And after watching the MRC’s video explanation of why the Storm prop wasn’t charged for his ugly move on Warriors hooker Wayde Egan, Lockyer is feeling dizzy.
Asofa-Solomona was widely slammed for appearing to drive his left forearm into the head of Egan as he and two Melbourne teammates tackled him in Auckland on Friday night, resulting in the back of Egan’s head thumping into the turf.
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But the MRC again triggered calls of inconsistency when it decided not to punish Asofa-Solomona.
NRL head of football Graham Annesley shook up his weekly football briefing on Monday, playing a pre-recorded video of MRC manager Luke Patten explaining the non-sanction.
“It was a forceful tackle which unfortunately resulted in Egan’s head going into the ground,” Patten said.
“There might be possibly minor contact at the end of the tackle … but that minor contact.”
Patten supposedly has a strong knowledge of the game, having played 282 NRL matches with the Steelers, Dragons and Bulldogs between 1998 and 2010.
Rather than question the ability of Patten in his role, Lockyer took exception to the officiating system.
“I saw Luke Patten. We saw the words, but if you see him deliver that with his face and voice, your head’s spinning. How are we ever going to understand how the game is officiated?” Lockyer said on Nine’s 100% Footy.
“They’re reading off a textbook.
“We need to get the terminology with the on-field decisions very similar to what they’re doing when they’re reviewing this. The decisions that are being handed down by the match review committee are going into a lot more detail than what the people on the ground are doing, so we’re getting these mixed messages. We need to streamline that, and I think you’ll get a lot more understanding.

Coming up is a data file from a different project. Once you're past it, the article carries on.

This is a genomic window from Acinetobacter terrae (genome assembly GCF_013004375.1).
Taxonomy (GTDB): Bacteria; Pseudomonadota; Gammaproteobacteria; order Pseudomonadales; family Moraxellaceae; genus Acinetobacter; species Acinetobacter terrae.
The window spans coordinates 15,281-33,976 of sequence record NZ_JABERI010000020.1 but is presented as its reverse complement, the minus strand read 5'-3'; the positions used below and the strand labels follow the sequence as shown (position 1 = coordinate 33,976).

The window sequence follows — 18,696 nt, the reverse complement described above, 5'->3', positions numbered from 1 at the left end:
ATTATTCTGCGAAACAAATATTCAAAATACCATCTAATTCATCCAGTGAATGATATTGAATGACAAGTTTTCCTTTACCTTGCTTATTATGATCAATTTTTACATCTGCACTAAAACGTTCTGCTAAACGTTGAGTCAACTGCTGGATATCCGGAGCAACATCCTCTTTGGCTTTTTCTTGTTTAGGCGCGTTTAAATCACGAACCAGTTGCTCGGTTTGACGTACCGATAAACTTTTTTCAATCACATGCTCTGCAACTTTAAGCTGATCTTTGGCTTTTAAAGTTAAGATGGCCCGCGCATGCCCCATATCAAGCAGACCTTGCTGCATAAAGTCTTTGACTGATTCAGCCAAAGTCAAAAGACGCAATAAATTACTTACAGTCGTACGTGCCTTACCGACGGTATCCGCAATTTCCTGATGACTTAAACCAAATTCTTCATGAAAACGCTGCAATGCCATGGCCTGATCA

“I think where one of the real challenges is, and (where) we get the confusion, is that when you listen to the MRC penalise an incident there’s so much detail in there: separation, elbows. And then for a referee to adjudicate that on the field, whether it’s the Bunker of the on-field referee — they can’t go into that level of detail. So you get one thing, and then you get another thing.”
Another jarring example of inconsistent officiating was the suspension dealt to Dale Finucane for the Sharks lock’s tackle on Stephen Crichton in round 19.
Finucane didn’t receive an on-field penalty for the contact that left the Panthers centre with a badly lacerated ear, but the MRC offered him a two-game ban. He was then slapped with a three-match ban when he fought the charge at the judiciary and failed.
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“Everything’s refereed differently off the field than it is on the field, including the Bunker, including the match review committee and then including the judiciary,” Phil Gould said on 100% Footy.
“They’re all different and they all have different powers and they all have different motivations in what they’ve trying to do.
“The system is flawed and the people are flawed … you’ve got to look at so many different things. It shouldn’t be like that.
“(It’s the) same as when we’re looking at tries and balls that are up in the air and bobbling around.
“We look at too much detail. It’s all about intent, it’s all about unnecessary risk, it’s all about carelessness or recklessness.”
Gould says he doesn’t know how players and coaches “put up with” this era of the game.
“The difficulty of playing this game now because of the rules and the interpretation and the obsession of the referee and the Bunker and the judiciary … (it’s a) minefield,” Gould said.
“I would hate to be playing in this era, I would really hate to be playing in this era, I would hate to be coaching in this era.”
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